Doug Nahrebeski is willing to make the commute.
Despite living in Calgary, Nahrebeski, 46, was at Rexall Place with his family yesterday selecting season tickets for the upcoming Edmonton Oil Kings season.
"I was born in Tofield and I moved to Edmonton when I was six," Nahrebeski said. "When I was eight and nine I used to go to the old Edmonton Gardens with my father to see the Oil Kings play. He wouldn't take my brother or my sister. It used to be just me and my dad that would go see the Oil Kings."
The third incarnation of the major junior hockey team makes its return to Edmonton in September as the newest Western Hockey League expansion franchise.
Yesterday the team opened the doors to Rexall Place giving prospective season-ticket holders a chance to pick out their seats.
"We have 5,997 seats in the lower bowl," said Nick Wilson, the Oil Kings vice president of business operations and alternate governor.
"The business model that we have with max capacity is that number along with the suites. With the suites we'll have about 6,750 seats. The lower bowl is junior configurations."
To this point the Oil Kings have sold close to 2,000 season tickets - 1,312 of which are founders' club memberships.
Their goal is to get to the 3,000 mark by the start of the season in September.
"This event is to sell seats, of course," Wilson said.
"But it will also create some buzz and atmosphere. So we invited those that have bought founders-club memberships to come and actually see what it is ... see what the atmosphere is going to be like.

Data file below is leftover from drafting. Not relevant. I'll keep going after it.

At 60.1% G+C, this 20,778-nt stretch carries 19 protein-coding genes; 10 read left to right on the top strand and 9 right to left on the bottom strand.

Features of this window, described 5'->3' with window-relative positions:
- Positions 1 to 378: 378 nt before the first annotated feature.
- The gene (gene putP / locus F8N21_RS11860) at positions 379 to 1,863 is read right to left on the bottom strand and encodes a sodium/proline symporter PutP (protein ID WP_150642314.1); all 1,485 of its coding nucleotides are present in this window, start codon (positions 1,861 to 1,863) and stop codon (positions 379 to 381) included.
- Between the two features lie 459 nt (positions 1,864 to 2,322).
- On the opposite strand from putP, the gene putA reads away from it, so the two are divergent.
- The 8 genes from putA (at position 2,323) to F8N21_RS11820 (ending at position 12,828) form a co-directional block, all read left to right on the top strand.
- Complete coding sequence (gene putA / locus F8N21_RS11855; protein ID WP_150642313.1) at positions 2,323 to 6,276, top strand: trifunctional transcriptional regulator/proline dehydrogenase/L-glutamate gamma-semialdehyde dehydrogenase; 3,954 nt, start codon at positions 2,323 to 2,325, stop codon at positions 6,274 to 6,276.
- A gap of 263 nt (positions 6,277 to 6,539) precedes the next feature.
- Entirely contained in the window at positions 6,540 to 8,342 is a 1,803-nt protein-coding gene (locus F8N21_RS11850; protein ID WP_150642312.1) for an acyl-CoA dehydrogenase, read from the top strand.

"So this is an awareness and an experience-building exercise as well as selling seats."
Yesterday's event not only allowed prospective ticket buyers to test-drive their seats. The club also allowed fans to take a spin around the ice.
The target audience for the Oil Kings differs from that of the Oilers, who own the WHL franchise.
The idea for the junior franchise is to provide an affordable and entertaining night out for families.
Considering it generally takes an expansion franchise a few years to become competitive, game-night promotions could be the key to bringing fans back night in and night out.
"I don't remember a lot of the players back when I first started watching the Oil Kings," Nahrebeski said.
"But I remember getting Darcy Rota's autograph along with several others.
"So we're going to make the commute as much as possible. We only have two tickets and we have five family members."